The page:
The toxic gases that came out had killed around 2500 people. This is why it is said that the environmental issues have not been looked after properly. The organization had completely ignored the situation on an overall basis (Qi et al. 2012). The global political institution focusing on the global economy is strictly against the neo liberal approach of the countries. It is just because the neo liberal approach will be very fatal for the well being of the countries. The developing countries approve the neo liberal approach to allow the free trade policies (Odysseos 2015). They ignore the safety of their common people of the country. When such tragedy like Bhopal occurs they are left with no options. These kinds of tragedies should be prevented and the countries should be able to put some strict laws and regulations into practice. The union government should always make some strategies or laws that should disable the foreign organizations to implement some plans that will be harmful for the people of the country. The environmental balance should always be kept at the forefront by the organizations before implementing any kind of strategy (Izarali 2013).

The environmental safety of the country is very strongly connected with the maintenance of public health. If the organizations do not give priority to these things, it would have long term effect. The political gains should be overlooked in this matter as well, As the public servants, the government officials should always focus on the implementation of the environmental safety strategies for the countries (Izarali 2013). The economic aspects should be looked with much priority but the government can make up for the losses at later time by tax reforms or the restructuring of the tax laws. These are the ways in which the organizations would be able to gain the economic advantages as per the global institutions like World Trade Organization, International Monetary Fund and others. The business deals between the expanding companies and the government should always be made by keeping in mind the public health issues.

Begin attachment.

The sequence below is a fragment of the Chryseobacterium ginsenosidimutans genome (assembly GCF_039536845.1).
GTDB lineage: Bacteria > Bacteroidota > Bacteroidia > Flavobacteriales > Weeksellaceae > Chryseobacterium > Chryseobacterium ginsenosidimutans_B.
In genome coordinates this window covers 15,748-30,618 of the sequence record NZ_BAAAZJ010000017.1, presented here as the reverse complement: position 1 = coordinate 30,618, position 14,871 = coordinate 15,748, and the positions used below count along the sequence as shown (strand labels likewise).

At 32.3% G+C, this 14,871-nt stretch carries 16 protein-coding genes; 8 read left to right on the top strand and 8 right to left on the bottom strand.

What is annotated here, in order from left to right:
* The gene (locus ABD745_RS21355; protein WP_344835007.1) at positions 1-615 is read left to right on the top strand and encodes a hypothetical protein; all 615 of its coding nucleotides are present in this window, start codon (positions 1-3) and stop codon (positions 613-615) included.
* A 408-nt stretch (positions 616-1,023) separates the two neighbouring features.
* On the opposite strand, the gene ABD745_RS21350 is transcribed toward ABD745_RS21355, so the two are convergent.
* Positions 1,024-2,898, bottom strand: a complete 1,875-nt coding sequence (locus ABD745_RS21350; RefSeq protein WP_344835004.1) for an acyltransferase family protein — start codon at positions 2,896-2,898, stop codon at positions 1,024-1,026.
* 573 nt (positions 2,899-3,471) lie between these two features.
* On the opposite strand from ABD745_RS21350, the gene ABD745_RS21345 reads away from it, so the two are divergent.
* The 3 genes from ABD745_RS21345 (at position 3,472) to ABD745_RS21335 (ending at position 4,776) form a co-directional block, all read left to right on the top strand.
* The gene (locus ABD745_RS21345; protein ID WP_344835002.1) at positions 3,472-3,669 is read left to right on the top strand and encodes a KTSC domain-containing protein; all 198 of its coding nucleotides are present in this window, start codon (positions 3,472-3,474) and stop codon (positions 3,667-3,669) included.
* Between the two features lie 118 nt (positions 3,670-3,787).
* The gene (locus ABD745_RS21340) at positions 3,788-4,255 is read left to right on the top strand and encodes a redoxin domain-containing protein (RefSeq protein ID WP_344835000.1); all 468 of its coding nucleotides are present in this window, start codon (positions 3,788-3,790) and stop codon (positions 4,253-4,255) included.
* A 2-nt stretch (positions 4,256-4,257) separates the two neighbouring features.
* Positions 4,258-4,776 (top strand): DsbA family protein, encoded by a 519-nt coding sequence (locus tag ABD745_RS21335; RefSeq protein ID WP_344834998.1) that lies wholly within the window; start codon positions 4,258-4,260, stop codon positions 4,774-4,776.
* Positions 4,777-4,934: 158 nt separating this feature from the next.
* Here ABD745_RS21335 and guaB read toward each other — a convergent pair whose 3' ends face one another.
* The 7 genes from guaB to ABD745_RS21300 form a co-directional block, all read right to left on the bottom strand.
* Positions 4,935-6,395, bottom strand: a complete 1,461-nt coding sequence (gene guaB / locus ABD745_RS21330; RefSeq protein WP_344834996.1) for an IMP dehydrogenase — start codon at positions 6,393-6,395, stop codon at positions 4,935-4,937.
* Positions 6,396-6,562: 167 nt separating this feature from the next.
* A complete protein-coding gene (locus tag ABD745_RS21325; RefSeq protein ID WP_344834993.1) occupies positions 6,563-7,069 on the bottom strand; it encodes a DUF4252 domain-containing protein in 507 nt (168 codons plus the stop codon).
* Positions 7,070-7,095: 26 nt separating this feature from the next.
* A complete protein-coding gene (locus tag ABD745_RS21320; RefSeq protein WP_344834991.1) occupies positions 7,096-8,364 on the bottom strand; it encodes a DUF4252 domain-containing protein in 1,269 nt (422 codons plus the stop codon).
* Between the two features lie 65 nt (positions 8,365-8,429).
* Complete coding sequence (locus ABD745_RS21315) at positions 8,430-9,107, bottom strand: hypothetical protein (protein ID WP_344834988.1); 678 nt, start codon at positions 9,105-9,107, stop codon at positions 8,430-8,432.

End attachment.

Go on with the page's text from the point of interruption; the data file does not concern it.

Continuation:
Reforms in tax laws to maximize profit from global companies


In the year 1984, the Bhopal Gas Tragedy has brought the drastic impact on the Indian economy. It has been identified that near about 50000 people were exposed due to the gas tragedy (Mac Sheoin, 2015). After the incident, the victim of this disaster was penalised for 10years in prison. After the order passed by the Indian government, the US supreme court reused for hearing the appeal of that decision taken by the lower federal court in the year 1993. Therefore, this can be said that at that time the Bhopal gas tragedy became the global issue. The US government helped to the Indian government in order to collect the sufficient evidence against the victim of Bhopal disaster named Anderson. The US government took the drastic steps against the victim of the Bhopal gas tragedy (Rajkumar 2017). By supporting this Washington has also refused a request of Anderson in this matter.  It has been identified that in the future court processing the Union cabinet decided to bring the financial help to the victims. After the Bhopal incident, BP had agreed to clean up the accident site that was poisoning the entire water supply practices. In that situation, the water supply in the local areas were very important for providing little help to the local people.